How to cross stitch a chair base
This type of woven cane wicker chairs and stools were really popular in the 70s and 80s and because of the regular holes in their design, they make a great base for cross stitch. I picked up this stool for £10 from eBay. Just check to make sure that the base is strong and intact.
Things you'll need
- A chair or stool
- Thick wool or ribbon (I've used 5mm velvet ribbon)
- Some backing fabric for any areas where the back of the stitches are exposed (the back of this stool for example)
- A chunky needle
- Embroidery and fabric scissors
- A glue gun or staple gun
- A tape measure
- Some pens and paper (preferably graph paper)
- Wood paint (if you choose to paint the chair first)
If you wish to paint your chair before you start, then do this and leave it to dry for at least 48 hours before starting to stitch. You might also want to leave the wood of the chair base natural, but paint around the very edge of the wicker areas that will be seen outside of your stitches which can create a nice effect (as shown in my book Modern Cross Stitch). Again if you choose to do this, leave plenty of time for the paint to dry.
Step one - create your pattern
Recreate the stitchable area of your chair on your graph paper by counting the number of stitchable squares on the chair and plotting them on the paper. Have a play around until you come up with your perfect design. If you are using a repeating regular pattern like I have, then remember to line it up with the centre of the chair carefully. Don't forget that you will need a pattern for all stitchable areas of the chair (in this case there is a small section of chair back too).
Once you have created your pattern, thread your needle with the colour of the central stitch and get going! By starting in the centre you remove any complications should you find that any of the holes around the perimeter prove too difficult to stitch into.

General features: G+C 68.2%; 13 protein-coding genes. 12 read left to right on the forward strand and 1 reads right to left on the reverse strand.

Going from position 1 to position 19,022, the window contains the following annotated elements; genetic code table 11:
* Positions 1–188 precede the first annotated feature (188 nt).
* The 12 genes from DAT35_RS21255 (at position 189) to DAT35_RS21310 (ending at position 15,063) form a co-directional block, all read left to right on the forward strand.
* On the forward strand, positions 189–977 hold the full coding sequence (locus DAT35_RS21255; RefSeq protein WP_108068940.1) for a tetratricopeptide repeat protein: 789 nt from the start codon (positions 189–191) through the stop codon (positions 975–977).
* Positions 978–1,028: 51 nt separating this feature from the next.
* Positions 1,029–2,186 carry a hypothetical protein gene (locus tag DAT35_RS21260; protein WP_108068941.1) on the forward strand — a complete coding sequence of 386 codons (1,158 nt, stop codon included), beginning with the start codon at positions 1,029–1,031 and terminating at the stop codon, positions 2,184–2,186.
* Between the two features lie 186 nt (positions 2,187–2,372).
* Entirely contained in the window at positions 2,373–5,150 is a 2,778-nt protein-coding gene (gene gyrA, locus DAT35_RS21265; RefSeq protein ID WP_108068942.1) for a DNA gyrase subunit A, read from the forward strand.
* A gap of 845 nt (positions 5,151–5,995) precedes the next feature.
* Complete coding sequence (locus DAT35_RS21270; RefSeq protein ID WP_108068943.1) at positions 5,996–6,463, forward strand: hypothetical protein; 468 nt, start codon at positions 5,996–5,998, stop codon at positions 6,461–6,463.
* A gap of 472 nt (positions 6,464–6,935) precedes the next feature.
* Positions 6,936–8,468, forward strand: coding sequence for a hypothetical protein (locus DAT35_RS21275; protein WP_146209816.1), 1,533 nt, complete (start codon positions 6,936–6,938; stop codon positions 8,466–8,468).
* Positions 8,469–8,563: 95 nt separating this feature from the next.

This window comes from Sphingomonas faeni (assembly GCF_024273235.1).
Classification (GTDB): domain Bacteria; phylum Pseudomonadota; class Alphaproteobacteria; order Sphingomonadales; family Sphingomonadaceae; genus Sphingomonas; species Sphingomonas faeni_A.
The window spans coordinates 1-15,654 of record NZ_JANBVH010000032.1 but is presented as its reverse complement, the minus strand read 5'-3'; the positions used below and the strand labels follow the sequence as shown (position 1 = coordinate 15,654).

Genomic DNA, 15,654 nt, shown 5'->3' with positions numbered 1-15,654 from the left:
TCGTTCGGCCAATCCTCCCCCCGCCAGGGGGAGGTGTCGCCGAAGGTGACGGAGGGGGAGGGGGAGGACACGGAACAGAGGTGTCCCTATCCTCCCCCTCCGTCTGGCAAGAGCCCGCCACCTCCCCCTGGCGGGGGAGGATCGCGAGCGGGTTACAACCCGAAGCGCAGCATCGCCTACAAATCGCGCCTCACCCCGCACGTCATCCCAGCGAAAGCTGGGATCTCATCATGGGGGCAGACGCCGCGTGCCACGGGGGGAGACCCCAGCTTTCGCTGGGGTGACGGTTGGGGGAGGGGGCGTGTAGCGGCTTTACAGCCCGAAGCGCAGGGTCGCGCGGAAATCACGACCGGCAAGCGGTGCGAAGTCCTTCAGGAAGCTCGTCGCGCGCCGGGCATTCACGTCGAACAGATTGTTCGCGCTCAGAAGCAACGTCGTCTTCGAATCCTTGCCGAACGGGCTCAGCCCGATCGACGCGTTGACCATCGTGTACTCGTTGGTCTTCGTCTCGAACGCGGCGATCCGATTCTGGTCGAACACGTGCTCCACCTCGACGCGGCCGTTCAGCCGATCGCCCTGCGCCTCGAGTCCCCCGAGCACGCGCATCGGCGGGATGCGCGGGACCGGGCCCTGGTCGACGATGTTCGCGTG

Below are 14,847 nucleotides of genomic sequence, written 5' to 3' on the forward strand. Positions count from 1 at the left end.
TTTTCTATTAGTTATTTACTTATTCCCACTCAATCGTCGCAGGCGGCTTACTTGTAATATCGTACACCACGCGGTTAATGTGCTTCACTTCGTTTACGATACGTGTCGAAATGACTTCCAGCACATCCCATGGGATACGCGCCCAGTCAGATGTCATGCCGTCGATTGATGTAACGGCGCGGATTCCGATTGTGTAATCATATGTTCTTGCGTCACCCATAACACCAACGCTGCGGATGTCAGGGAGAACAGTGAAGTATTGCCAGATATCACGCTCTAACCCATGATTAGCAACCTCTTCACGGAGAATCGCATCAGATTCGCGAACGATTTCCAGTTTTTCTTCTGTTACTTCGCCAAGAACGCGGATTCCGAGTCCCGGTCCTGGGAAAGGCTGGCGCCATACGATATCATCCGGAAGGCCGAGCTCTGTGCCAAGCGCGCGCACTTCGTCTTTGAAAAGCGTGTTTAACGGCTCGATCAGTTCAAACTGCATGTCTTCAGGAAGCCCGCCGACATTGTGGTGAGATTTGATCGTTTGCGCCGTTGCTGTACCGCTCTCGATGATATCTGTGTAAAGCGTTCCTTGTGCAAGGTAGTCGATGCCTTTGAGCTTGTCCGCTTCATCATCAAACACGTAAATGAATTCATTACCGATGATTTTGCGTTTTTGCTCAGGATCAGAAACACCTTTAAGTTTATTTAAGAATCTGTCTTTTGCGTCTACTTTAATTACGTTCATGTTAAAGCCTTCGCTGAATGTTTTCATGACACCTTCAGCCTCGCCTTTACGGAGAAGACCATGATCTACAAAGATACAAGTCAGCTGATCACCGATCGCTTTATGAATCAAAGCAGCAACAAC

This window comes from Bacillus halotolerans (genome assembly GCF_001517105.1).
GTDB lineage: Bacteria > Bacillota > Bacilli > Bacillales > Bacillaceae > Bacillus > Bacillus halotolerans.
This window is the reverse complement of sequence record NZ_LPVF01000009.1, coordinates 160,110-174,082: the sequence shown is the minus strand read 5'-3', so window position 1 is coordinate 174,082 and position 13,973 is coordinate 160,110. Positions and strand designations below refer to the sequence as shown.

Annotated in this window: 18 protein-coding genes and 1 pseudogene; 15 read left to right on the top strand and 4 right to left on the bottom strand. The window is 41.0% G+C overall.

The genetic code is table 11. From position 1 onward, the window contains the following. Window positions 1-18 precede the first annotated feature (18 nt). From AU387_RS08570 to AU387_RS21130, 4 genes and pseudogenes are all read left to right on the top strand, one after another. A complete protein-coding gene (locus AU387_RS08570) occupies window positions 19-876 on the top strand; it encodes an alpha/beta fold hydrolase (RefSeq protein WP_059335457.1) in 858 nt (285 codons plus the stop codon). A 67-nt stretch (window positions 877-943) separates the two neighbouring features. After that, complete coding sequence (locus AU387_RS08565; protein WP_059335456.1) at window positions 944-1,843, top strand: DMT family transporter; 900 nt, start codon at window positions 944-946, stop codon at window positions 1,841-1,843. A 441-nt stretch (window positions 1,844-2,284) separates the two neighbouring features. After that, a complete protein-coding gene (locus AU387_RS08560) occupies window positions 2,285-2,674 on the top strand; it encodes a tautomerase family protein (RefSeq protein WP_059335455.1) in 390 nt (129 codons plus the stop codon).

Step two - begin stitching
Bring your needle up through the central hole of the chair just like you would with regular cross stitch fabric. Draw the ribbon through until you leave a tail about 3-4 inches long behind the seat base.
Stitch your first few half stitches, taking care to catch the tail of the thread under your stitches on the base of the chair. Turn the chair upside down occasionally to check this.
Continue to stitch half stitches until you reach the edge of the seat base. You want to stitch as close to the edge as possible. This may involve sliding your needle under the wicker where it is tight against the wooden frame in places.
Step three - complete your stitching
Keep stitching in this fashion following your pattern. Take care to keep the ribbon or wool untwisted and flat. Slide your needle under the stitches every now and again to straighten them out.
Keep going until you have finished your chair seat and back.
Step four - covering the backFor any areas that exposes the back of your stitches, you may wish to cover with fabric. How you go about this might need a bit of tweaking depending on the kind of chair you have. Measure the area first.
In this case I decided to cut a piece of fabric to the same width, but double the height of the area to be covered. Make sure your piece of fabric is ironed then fold inwards to hide the raw edges all the way around. Run a glue gun along the inside edge of the area to be covered.
Now quickly press the fabric edges against the glue with the raw edges facing inwards to attach them to the inside of the frame. Press all the way around the edge to give a neat finish. You can do this in small segments if you don't think that you can work quickly enough before the glue dries.
And that's it. You can experiment with different thread textures and colours. The velvet ribbon that we used makes for a very tactile feel and contemporary look. Show off in your home with pride.